I have long since realized that children grow at different rates, just as some walk really early, learn to use the potty really early, etc., and some take a long time. It is just the nature of life in this world. My daughter was potty trained when she barely started to sit up, and that was her own doing. She would put her tiny hands together and clap any time she was successful in her efforts. She could read well and talk well at age two, and she could memorize her storybooks too. My two sons were very different from that – slow to learn to do everything and slow to read. It is normal for children to progress at different rates.
One of the things that happens from the stress and other issues parents face is that special needs children are more often abandoned, abused, and even murdered than regular children. They are also very highly bullied. The problem however, is that the tallies on these crimes are all thrown in together with those of children who are not special needs, so as a result, no one knows the true figures. But some people who have studied and worked with the children have long thought that the figures are higher and it makes total sense. And if a special needs child ends up being institutionalized because of abuse or abandonment, there is little chance that the child will ever do better in this life. And the people (if parents) who do these things to special needs children, at least in the past, often did not get severe jail sentences if any at all. There used to be a young man who likely had Asperger’s, a high functioning level of autism, who wrote posts regularly about these issues. These young people can be and often are highly intelligent, but are unable to deal with socializing and interacting with others.
Even the best of parents with special needs childrens do not know all they need to do about what happens when their children grow up. Not all parents with older special needs children know about estate planning for the children. There are three very specific and important reasons that this needs to be addressed.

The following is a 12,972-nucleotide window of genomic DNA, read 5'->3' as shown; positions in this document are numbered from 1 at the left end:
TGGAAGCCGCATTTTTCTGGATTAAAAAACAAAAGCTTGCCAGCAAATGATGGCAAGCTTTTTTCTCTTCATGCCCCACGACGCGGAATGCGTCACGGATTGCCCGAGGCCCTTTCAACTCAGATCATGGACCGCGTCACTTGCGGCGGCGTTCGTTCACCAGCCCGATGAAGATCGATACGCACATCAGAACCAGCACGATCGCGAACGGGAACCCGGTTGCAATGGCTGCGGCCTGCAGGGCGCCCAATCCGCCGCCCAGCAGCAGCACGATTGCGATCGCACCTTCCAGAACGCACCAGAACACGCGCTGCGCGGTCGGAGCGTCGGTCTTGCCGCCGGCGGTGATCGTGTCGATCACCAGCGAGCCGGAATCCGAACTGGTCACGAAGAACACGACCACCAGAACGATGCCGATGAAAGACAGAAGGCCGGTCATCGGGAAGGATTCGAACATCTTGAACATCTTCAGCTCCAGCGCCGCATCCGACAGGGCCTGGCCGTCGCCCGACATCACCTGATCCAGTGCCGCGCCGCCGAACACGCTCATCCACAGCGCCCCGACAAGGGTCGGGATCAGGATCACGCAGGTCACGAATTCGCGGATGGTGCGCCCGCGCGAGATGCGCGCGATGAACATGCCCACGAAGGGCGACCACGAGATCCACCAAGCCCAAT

First is the fact that these children will need special physical and mental/emotional services all their lives, even the most proficient of them. This will involve very careful financial planning to ensure that the parent can provide such services.
Secondly, a special estate plan is the only way to ensure that the child can be provided for without having them become ineligible for government and private benefit programs.
And finally, if the parent is no longer alive or available, without such planning, the child can end up in an institution, or worse, can become homeless and at the mercy of every transient out there. I have actually witnessed such cases, and I am pretty certain that no parent would wish this on any child of theirs.
The best way for parents to plan for a special needs child is to set up a Special Needs Trust. In this instance, the parents appoint Trustees to manage the Trust for the child’s benefit. This person needs to be trustworthy, and someone who is capable mentally and emotionally, as well as financially to direct and manage the child’s care through the remainder of his/her life.
I am retired from working with the special needs children now since I was diagnosed with severe PTSD from heavy-duty traumas followed by cancer (cancer-free following surgery in 2016), but I still tutor privately, often as a volunteer these days with special needs or ESL (not always Spanish either) children and adults. I completed a degree later in 2016 in Criminal Justice with a minor in law, but could not work as a mentor/advocate for juvenile delinquents because of my age and the PTSD. I always keep trying to do what I can and I have been happy for whatever I have been able to contribute to the lives of special needs children as well as others with special challenges. It is not going to change what they go through overall, but it does help them for a moment in time and I am not sure what more any of us can do.
My friend, Barbara Williamson and I worked hard to get this book published. It is the culmination of our 10+ years together running a very small, but very successful nonprofit organization called Fiberarts Connection of Southern California. We assisted physically challenged fiber artists with getting exposure for their work, and also helped those who needed it with professional development. A lot of folks don’t realize that when you have a severe physical challenge, you might not be able to get out and about. Even if you have transportation, many facilities and open public areas are not equipped for wheelchairs, and just getting transportation from public sources can be a huge undertaking. Sometimes when you get where you are going, you don’t get the service you really need either. So we tried very hard to cut through some of that as well as creating good exhibits for the artists and for practically free.
Barbara has been a wonderful and inspirational fiber artist, producing some award-winning quilts, being the featured artist in an international exhibit, and having articles written about her. She has long had her own fiber arts business selling her work, and her blog is http://www.threadscapestudio.blogspot.com. And she served as volunteer Secretary for our tiny nonprofit while her caregiver served as our Treasurer. We never has any money but despite that we still managed to get everything we needed done. Enjoy!
The book is available from AmazonKDP.com. Thank you very kindly. We hope that you will read the story of these 23 amazing fiber artists and see their beautiful work. A lot of them are internationally renown for their unique work.